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A former member
Post #: 484
Homemade sauerkraut made in jars

Use 5 pounds fully matured cabbage. Quarter, core, and finely shred cabbage. Large ribs need not be removed.
Sprinkle 3-1/2 tablespoons canning salt over cabbage; mix well.
Let stand at least 60 minutes to wilt slightly. Firmly pack into jars, leaving a 2-inch headspace.
Fill with cold water, leaving 1/2-inch headspace. Adjust lids, screwing bands tight.
Place jars on jelly roll pan to catch brine that overflows during fermentation and curing.
Keep cabbage covered with brine.
If necessary, open jars and add more brine made by dissolving
1-1/2 tablespoons salt in 1 quart of water.
Sauerkraut is cured and ready to can in 6 to 8 weeks.
Clean rims of jars, replacing with new lids if necessary; screw bands tight.
Set jars in waterbath canner filled with cold water.
Water should extend above jars. Bring water slowly to boiling.
Process sauerkraut (pints or quarts) for 30/35 minutes. Makes 7 pints.

I make it by the quart because after opening it still lasts for a long time in the fridge. I use a 1 inch wooden dowel to tamp it in the jar - tamp it very tightly. I use glass-lined zinc (or plastic) lids during fermentation. You may find that it is ready even before 6 weeks if your kitchen is warm. Once and a while you may get a little spoilage form on the top of a jar if you have failed to keep the brine level up. You may just skim it off and continue on - I have never had a jar go bad. Mix up a quart of brine and keep it on hand as you will be surprised at how much bubbles out. Red cabbage makes nice kraut as well.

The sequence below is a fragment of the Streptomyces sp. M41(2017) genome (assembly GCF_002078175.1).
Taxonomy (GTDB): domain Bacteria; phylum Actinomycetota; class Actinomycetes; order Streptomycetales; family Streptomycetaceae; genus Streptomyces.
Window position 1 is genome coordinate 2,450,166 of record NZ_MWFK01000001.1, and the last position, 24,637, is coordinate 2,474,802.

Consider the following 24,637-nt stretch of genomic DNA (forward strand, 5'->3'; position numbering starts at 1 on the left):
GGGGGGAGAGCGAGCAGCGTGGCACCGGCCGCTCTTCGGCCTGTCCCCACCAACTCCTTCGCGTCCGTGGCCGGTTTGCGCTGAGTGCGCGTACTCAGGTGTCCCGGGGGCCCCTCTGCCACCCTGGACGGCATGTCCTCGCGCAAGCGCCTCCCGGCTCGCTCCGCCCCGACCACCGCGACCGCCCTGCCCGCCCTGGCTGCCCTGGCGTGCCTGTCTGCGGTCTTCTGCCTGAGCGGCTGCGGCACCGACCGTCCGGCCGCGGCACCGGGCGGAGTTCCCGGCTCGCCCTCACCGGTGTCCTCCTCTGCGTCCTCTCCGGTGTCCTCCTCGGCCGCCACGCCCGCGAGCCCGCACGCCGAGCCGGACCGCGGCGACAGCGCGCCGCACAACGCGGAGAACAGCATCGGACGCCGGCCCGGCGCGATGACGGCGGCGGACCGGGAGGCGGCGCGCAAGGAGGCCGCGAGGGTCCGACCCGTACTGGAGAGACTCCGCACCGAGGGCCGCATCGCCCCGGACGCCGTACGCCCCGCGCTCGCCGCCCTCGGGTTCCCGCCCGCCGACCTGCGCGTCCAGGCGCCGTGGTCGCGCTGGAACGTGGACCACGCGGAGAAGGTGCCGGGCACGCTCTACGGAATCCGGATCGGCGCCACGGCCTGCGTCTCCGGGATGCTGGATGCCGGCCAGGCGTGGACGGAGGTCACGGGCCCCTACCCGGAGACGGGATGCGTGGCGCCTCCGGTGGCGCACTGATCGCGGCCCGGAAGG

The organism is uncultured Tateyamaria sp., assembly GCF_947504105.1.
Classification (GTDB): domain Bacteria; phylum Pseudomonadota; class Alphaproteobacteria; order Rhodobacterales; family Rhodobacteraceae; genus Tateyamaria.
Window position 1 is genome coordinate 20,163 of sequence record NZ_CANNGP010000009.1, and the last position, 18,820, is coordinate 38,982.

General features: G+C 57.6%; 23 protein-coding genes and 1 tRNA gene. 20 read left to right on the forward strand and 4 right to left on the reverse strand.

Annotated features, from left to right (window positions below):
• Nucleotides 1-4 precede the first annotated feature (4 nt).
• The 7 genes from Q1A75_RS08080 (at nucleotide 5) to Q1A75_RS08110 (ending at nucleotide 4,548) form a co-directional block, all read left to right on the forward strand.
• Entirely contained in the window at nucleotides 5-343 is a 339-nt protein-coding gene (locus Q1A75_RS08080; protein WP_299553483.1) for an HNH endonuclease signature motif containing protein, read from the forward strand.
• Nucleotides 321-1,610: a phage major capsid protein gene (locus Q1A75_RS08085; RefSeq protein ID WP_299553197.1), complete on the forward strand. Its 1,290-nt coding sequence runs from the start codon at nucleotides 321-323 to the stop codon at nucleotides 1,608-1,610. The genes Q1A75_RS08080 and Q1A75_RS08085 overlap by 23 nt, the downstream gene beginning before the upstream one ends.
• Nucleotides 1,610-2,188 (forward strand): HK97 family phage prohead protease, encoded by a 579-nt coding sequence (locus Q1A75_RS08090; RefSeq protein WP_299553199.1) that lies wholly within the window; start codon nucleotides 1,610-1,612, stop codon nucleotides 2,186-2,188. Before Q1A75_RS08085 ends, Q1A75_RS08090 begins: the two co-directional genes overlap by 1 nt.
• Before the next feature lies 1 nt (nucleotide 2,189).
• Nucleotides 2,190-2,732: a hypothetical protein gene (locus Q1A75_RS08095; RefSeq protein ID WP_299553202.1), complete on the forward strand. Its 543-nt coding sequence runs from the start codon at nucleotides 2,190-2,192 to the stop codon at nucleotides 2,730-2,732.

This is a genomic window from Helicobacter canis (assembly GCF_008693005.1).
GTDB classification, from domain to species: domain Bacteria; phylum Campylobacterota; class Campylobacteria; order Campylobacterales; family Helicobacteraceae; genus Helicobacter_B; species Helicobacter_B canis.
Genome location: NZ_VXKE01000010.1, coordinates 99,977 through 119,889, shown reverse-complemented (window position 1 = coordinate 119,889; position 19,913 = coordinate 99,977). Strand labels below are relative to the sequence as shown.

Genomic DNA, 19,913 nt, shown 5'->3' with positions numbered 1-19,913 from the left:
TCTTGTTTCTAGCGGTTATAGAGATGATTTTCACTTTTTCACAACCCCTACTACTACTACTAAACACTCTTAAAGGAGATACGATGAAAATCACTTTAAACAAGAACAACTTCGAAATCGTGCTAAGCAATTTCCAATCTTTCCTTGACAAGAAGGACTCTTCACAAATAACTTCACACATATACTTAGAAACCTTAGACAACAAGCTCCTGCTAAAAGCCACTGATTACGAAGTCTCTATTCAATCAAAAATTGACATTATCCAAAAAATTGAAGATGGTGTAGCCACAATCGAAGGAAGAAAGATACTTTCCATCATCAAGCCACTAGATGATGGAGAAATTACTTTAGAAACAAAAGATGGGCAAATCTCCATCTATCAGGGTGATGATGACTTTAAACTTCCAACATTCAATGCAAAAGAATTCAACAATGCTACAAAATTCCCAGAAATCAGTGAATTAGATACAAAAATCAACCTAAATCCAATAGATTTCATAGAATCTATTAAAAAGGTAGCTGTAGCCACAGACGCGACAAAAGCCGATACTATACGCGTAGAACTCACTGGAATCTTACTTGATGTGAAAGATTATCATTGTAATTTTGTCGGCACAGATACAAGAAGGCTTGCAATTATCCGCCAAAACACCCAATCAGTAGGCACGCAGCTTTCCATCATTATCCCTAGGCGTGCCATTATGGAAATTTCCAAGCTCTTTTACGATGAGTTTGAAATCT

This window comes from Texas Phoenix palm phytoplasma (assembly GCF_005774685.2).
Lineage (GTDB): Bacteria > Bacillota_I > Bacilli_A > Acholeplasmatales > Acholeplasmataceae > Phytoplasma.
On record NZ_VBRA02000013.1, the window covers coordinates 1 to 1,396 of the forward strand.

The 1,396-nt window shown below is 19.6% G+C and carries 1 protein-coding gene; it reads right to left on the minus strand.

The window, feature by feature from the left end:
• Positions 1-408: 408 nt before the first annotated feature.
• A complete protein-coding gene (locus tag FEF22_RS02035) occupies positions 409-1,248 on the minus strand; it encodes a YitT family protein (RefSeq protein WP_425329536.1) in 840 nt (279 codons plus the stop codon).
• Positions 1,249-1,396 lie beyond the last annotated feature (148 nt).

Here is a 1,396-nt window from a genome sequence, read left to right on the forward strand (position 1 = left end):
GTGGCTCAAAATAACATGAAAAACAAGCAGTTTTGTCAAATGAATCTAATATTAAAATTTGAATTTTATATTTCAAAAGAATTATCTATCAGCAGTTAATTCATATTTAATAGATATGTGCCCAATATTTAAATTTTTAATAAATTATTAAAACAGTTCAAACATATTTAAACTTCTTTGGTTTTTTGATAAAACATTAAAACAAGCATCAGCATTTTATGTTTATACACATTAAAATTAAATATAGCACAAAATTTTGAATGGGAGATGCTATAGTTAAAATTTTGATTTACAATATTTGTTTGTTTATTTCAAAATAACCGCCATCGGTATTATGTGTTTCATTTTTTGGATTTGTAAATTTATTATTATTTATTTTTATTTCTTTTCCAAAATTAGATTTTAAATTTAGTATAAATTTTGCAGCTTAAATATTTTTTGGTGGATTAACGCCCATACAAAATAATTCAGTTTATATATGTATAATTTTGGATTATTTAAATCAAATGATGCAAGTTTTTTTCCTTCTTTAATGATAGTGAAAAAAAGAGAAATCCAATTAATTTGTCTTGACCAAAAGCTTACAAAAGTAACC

Lori H.
user 9872629
Portland, ME
Post #: 4
Thank you so much for posting this—I've been wanting to make my own sauerkraut. I had wanted to hold out for finding big, old ceramic containers for the 'kraut to ferment and cure in, but was concerned about finding ones with absolutely no cracking, and I didn't want to use 5-gallon plastic buckets, so this container method looks like a great way to approach it!
user 4058763
Hollis Center, ME
Post #: 236
Great recipe, Mary!

Anyone have good ways to use Kale?

A former member
Post #: 49
Does anyone have a recipe for kimchi/kimchee/kim chee? I tried it for the first time this year and love it. I far prefer it to sauerkraut and would definitely make some if it is reasonably doable. Thanks. Mary
Christina B.
user 12054343
West Baldwin, ME
Post #: 3
If you do not have the book Wild Fermentation by Sandor Ellix Katz, you should all have it. Try making kimchee with cauliflower it is the BEST!
A former member
Post #: 50
Many thanks, Christina. I'll check it out. Mary
A former member
Post #: 485
Kale recipes? Yes! I made the kale soup as made on the PBS vegetarian show and was not so crazy about it... I think that was last winter...and so I googled it and found some ( I think) great recipes.

Kale was not something we had as kids, but more and more I am starting to just love it. A few years ago I bought a box of rainbow kale, and I was hooked. No pests, (almost) no bolting, productive spring to late fall, never bitter (I am sensitive to bitterness), freezes well, stems tender for stir fries and leaves tender for salads, soups, or quick fry with olive oil and vinegar, my gawd!, I probably missed as much about its wonders as I mentioned!

Recipes: http://www.seasonalch...­

Try one and let us know!
Lisa F.
Portland, ME
Post #: 1,426
Oh, Alison LePage has an awesome kimchee that she makes. I'll see if she can post it! Also, I got in on a bulk order of ceramic crocks last year (3 and 5 gallon ones) for fermenting and if there's enough interest to warrant a pallet-load order, we can do so again, prob for an august delivery (which should work for much of our harvest times around here).
A former member
Post #: 51
I'd be interested in crocks, Lisa. Thanks. How much are they? Mary
Lori H.
user 9872629
Portland, ME
Post #: 5
Second on that—I would be interested in two, maybe three crocks...
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